What Makes Computational Evidence Significant for Literary-Historical Argument?

I’ve been invited to submit an initial position paper for the Arguing with Digital History workshop, to be held at The Roy Rosenzweig Center for History and New Media in September 2017. Following Michelle Moravec’s lead, I’d like to offer my response publicly, most especially because of the ways these thoughts were written alongside and intertwine with Zoe LeBlanc’s provocative questions on Twitter and the valuable thread of responses to them from the community. We have been asked to come to the workshop prepared to modify our views as a result of the discussion, so I’d like to be clear that these are initial and deliberately provocative thoughts which are very open to amendment or even wholesale rethinking. Also, we were asked to keep these position papers to two pages, which I’m already a bit over, so I apologize if some lines of thought feel truncated. There is so much more to say about…well…about all of this.

Argumentation for digital history stumbles over the ontology of its evidence. I’m writing here about corpus-scale analysis, the digital methodology I know best from my work on the Viral Texts project, and variously named by terms like “distant reading” or “cultural analytics.” Though the specifics of these methods are hotly debated, we might gather them under the sign of scale, a notion of “reading”—and I’d like to make that word do more work than perhaps it should—across wider sets of materials than was typical for humanists prior to computational methods. 

Recently in literary-historical circles, Katherine Bode has inspired a much-needed discussion about the corpora on which computational analyses are based. Drawing on traditions of book history and textual scholarship, Bode critiques Moretti and Jockers, in particular, as metonymies for distant reading approaches:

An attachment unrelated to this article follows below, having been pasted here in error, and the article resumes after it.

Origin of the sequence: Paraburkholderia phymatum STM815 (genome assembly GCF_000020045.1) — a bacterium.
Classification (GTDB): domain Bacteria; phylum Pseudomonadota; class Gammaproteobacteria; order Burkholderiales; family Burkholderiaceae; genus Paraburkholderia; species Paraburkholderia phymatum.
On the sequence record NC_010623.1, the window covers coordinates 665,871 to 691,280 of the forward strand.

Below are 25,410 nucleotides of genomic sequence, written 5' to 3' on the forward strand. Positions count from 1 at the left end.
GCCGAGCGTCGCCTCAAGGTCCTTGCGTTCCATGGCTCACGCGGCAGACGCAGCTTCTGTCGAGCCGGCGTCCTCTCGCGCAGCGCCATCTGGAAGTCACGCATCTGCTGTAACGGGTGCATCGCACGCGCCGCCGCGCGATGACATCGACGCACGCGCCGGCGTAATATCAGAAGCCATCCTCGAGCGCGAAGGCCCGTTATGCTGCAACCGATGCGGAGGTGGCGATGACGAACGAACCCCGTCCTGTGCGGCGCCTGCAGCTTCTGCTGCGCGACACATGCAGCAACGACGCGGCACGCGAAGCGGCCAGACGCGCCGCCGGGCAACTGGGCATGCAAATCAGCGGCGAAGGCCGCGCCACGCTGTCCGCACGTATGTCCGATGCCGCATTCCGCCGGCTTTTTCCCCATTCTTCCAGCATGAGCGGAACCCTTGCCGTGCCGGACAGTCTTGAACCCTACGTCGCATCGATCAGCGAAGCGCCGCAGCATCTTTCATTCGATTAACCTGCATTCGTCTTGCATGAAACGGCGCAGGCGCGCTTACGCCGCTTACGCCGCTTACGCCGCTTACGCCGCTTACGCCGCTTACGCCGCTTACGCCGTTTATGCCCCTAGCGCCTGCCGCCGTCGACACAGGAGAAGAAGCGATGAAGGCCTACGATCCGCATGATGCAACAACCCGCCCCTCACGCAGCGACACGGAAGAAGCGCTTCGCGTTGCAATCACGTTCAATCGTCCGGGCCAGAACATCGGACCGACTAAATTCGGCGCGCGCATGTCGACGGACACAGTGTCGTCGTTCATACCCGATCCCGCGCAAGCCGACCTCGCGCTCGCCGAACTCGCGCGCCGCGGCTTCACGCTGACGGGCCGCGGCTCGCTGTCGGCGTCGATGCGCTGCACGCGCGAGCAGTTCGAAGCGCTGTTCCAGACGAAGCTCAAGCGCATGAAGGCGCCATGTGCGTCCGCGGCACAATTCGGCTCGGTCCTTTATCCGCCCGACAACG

Moretti and Jockers construct literary systems as comprised of singular and stable entities, while also imagining that they capture the complexity of such systems in the process. In fact, because their datasets miss most historical relationships between literary works, their analyses are forced to rely upon basic features of new literary production to constitute both the literary phenomenon requiring explanation, and the explanation for it.

Most incisively, Bode shows how much “distant reading” work reconstitutes the primary assumption of close reading: “the dematerialized and depopulated understanding of literature in Jockers’s work enacts the New Criticism’s neglect of context, in a manner rendered only more abstract by the large number of ‘texts’ under consideration.” The problem may be, in other words, not that computational analysis departs from analog methods, but that we interpret the results of corpus-level analysis too much like we interpret individual texts. To be provocative, I might rephrase to say that we don’t yet as a field understand precisely how corpus-scale phenomena make their meaning, or how those meanings relate back to codex-scale artifacts.

I can pick on myself to clarify what I mean (and here I’m paraphrasing some points I make in “Scale as Deformance”). In the Viral Texts project, we have developed sophisticated methods for identifying reprinted pieces across nineteenth-century newspaper corpora. When we find, say, a popular science article that was reprinted 150 times around the world, that cluster of texts can help us think about circulation, genre, and networks of influence among editors in the period. When compared with other texts circulating around the same time, it can teach us something about the concerns, interests, and priorities of readers and editors as well. But a textual cluster is not singular—it is in fact defined by its multiplicity—and the meaning of its reprinting does not evenly distribute across the 150 individual witnesses that make up the cluster. Some of the nineteenth century editors who reprinted a given piece, and some of the nineteenth century readers who read it, would have known it was “making the rounds,” and may have had a sense of its wide reach. However, no nineteenth-century person had the corpus-scale perspective on a given cluster that we do from the wild surmise of a CSV file. An article embedded in a complex textual system signifies in both networked and highly local ways, but we cannot easily extrapolate from the meanings we assign a cluster (among many other clusters) to the meanings of its constituent texts, much less the readers of those texts.